Solve the equation: sqrt(x^2 + 3x - 4) = sqrt(x^2 -2)

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hala718's profile pic

hala718 | High School Teacher | (Level 1) Educator Emeritus

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sqrt(x^2 + 3x - 4) = sqrt(x^2 -2)

First we will square both sides:

===> [sqrt(x^2 + 3x -4)]^2 = [ sqrt(x^2 - 2)]^2

==> (x^2 + 3x - 4 = x^2 -2

Now we will combine like terms:

==> x^2 + 3x - 4 - x^2 + 2 = 0

==> x^2 - x^2 + 3x - 4 +2 = 0

==> 3x - 2 = 0

Now add 2 to both sides:

==> 3x = 2

==> x = 3/2

==> the answer is x = 3/2

giorgiana1976's profile pic

giorgiana1976 | College Teacher | (Level 3) Valedictorian

Posted on

We'll impose the constraints of existence of the square root:

x^2 + 3x - 4>=0

x^2 + 3x - 4 = 0

(x+4)(x-1) = 0

x^2 + 3x - 4 is positive for x belongs to the intervals (-infinite,-4] U [1,+infinite).

x^2 -2>=0

x^2 -2 is positive for x belongs to the intervals (-infinite,-sqrt2] U [sqrt2,+infinite).

The intervals of admissible values of x are: (-infinite,-4] U [sqrt2,+infinite).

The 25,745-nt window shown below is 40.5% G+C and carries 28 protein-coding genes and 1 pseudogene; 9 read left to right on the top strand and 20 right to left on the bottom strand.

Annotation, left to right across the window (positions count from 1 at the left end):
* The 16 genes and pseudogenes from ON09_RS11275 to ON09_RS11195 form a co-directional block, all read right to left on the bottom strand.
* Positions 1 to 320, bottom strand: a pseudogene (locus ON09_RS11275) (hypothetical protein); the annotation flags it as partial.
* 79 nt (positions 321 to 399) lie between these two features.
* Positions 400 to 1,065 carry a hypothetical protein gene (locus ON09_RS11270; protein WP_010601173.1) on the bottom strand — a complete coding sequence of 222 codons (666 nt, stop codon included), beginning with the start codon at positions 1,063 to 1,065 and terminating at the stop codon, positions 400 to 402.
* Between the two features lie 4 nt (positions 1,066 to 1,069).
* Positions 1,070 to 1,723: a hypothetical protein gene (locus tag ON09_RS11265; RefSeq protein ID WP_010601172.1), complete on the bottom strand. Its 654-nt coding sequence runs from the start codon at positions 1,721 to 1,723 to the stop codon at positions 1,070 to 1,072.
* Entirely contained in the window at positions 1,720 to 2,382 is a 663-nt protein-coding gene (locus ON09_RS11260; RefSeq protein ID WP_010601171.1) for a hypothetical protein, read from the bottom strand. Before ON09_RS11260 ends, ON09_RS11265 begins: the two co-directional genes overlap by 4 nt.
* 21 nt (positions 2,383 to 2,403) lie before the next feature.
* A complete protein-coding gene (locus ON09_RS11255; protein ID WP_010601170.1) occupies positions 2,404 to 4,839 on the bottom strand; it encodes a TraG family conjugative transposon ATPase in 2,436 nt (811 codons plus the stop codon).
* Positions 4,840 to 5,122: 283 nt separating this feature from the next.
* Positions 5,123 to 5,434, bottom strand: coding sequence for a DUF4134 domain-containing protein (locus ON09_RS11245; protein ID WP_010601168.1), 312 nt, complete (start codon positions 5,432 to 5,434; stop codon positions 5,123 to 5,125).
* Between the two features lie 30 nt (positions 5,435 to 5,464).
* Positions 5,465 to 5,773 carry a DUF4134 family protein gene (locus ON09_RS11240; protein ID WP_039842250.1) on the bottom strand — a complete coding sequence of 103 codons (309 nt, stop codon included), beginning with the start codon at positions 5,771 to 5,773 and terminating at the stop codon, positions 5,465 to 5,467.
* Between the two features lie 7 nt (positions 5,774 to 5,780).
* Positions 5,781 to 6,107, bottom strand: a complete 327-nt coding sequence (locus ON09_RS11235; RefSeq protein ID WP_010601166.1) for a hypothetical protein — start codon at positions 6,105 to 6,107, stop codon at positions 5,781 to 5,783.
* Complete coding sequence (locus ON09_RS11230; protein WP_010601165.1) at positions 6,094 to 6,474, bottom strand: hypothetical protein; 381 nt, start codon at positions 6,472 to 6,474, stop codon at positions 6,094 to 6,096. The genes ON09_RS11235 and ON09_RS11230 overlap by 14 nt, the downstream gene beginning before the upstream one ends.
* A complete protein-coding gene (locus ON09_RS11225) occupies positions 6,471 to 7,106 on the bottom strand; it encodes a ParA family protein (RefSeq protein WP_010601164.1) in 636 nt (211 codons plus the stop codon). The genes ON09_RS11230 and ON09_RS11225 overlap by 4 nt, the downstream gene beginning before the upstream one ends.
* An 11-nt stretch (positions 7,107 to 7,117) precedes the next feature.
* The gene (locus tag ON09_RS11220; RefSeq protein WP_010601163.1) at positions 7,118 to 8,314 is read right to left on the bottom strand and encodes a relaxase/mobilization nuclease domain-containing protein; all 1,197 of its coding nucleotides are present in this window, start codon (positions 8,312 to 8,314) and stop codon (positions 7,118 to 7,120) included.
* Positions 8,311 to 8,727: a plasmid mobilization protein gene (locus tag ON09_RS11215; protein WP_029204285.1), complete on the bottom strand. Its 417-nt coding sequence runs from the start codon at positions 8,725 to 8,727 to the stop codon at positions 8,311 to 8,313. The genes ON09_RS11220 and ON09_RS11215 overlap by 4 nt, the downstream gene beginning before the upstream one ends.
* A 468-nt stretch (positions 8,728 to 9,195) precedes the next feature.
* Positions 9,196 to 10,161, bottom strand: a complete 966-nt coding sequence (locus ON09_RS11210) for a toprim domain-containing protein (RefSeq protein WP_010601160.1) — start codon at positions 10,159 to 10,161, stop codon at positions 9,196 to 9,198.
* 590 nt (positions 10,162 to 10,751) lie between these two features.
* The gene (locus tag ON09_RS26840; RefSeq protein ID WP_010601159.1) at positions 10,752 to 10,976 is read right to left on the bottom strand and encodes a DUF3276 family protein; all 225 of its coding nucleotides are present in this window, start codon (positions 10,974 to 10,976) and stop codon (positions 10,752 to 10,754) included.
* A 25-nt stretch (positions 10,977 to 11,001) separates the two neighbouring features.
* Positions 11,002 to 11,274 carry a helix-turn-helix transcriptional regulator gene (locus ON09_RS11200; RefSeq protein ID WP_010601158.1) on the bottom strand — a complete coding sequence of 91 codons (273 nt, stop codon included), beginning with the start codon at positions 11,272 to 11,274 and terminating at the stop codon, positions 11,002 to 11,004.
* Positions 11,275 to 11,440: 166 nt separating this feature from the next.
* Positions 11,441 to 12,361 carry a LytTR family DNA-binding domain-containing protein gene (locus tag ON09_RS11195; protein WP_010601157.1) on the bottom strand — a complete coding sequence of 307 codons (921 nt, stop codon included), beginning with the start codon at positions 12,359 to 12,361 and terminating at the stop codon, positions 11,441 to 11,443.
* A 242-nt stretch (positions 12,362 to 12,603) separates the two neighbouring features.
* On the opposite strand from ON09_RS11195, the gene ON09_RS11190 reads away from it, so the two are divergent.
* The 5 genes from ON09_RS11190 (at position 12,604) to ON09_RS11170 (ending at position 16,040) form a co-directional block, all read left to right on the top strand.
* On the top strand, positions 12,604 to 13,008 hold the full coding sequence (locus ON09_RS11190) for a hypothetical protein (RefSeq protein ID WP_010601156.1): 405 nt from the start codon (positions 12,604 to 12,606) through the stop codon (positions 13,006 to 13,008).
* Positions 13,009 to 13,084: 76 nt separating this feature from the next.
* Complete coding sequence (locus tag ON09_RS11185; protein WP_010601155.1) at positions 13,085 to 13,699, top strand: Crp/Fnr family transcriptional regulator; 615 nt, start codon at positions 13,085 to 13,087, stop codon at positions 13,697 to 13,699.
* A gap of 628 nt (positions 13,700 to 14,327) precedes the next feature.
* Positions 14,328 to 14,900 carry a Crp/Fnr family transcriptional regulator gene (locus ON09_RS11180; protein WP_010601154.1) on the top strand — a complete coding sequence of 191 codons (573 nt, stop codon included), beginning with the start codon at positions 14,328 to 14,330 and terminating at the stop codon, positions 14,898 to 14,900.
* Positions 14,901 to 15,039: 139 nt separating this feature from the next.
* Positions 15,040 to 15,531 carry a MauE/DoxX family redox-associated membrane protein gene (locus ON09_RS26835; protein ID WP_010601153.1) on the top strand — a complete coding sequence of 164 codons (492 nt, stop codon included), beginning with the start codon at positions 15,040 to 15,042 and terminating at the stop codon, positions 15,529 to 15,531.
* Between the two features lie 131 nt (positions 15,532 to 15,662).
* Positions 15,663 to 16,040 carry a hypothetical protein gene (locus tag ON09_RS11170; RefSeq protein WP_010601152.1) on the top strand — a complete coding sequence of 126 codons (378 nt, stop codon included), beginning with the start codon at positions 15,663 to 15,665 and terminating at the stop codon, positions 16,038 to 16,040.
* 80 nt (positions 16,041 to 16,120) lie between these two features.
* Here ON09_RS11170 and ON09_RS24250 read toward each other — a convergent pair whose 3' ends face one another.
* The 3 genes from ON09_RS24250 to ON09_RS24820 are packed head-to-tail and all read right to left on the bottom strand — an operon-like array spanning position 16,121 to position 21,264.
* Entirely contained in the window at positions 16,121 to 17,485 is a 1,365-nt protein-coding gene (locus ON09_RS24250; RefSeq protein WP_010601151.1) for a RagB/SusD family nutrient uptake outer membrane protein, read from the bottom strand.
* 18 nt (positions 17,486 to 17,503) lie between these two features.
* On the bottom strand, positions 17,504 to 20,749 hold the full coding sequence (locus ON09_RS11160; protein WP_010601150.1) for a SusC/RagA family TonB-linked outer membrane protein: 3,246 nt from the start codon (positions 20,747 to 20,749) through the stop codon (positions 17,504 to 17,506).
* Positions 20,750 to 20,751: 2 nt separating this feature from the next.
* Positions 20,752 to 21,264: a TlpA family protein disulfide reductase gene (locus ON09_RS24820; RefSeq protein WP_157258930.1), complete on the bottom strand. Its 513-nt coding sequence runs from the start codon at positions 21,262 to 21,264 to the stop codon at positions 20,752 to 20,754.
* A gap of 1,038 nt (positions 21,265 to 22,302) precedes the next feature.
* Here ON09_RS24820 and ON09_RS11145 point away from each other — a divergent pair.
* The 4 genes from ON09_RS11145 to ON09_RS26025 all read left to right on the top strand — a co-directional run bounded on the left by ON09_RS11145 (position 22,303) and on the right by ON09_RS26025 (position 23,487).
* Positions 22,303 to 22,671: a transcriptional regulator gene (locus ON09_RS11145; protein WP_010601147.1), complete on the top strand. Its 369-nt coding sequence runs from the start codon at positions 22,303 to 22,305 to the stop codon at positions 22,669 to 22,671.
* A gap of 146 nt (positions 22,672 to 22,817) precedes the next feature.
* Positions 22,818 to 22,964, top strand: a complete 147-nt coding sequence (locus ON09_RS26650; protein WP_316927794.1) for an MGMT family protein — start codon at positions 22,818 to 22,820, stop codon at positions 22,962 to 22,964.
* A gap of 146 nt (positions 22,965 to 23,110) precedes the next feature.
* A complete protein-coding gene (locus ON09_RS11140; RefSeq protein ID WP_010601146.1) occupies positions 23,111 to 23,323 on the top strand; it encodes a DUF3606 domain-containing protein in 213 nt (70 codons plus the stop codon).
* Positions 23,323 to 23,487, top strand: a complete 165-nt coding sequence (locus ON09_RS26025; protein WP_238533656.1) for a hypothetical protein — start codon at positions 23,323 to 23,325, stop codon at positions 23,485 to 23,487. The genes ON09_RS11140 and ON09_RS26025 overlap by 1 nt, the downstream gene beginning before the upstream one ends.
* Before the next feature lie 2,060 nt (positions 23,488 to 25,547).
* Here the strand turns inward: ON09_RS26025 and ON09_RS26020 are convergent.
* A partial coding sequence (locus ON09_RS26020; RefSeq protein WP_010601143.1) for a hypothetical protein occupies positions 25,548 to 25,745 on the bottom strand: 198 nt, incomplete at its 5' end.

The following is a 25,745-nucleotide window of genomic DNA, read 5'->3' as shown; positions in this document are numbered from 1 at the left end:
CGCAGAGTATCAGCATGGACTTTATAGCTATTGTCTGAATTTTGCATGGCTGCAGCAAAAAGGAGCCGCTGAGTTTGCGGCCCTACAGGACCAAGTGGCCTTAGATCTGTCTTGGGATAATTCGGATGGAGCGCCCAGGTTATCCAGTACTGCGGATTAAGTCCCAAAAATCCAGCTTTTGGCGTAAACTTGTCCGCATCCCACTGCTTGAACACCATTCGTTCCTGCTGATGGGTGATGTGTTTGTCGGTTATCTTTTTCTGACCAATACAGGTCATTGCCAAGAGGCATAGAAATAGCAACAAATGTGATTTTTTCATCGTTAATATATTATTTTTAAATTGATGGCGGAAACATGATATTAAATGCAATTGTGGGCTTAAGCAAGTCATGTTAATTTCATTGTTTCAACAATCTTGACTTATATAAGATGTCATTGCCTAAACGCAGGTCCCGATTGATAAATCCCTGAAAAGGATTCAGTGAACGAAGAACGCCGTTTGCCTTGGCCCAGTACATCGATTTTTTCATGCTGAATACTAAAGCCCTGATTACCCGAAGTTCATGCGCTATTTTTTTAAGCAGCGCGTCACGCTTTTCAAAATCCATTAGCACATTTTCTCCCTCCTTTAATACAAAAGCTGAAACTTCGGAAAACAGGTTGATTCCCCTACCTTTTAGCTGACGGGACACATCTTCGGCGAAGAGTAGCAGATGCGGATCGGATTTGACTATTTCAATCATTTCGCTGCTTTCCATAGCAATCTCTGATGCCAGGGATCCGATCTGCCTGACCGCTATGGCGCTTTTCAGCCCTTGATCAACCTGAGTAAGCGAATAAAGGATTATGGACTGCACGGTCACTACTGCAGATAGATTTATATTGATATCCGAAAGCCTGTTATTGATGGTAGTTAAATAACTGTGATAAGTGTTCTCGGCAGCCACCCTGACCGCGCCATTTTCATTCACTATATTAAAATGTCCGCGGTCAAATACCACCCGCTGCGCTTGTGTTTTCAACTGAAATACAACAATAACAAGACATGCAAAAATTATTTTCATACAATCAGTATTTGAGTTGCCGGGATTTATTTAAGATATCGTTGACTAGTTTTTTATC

We'll square raise both sides:

(x^2 + 3x - 4) = (x^2 -2)

We'll eliminate x^2:

3x - 4 = -2

We'll add 4 both sides:

3x = 2

x = 2/3

Since x = 2/3 does not belong to the intrvals of admissible values, we'll reject it.

neela's profile pic

neela | High School Teacher | (Level 3) Valedictorian

Posted on

To solve for x in sqrt(x^2+3x-4) = sqrt(x^2-2):

If  sqrta = sqrtb, then a = b.

So sqrt(x^2+3x+4) = sqrt(x^2-2) implies x^2+3x-4 = x^2-2.

3x-4 = -2.

3x = -2+4.

3x = 2.

3x/3 = 2/3.

x = 2/3.

Therefore x = 2/3 is the solution of the given equation.

 

 

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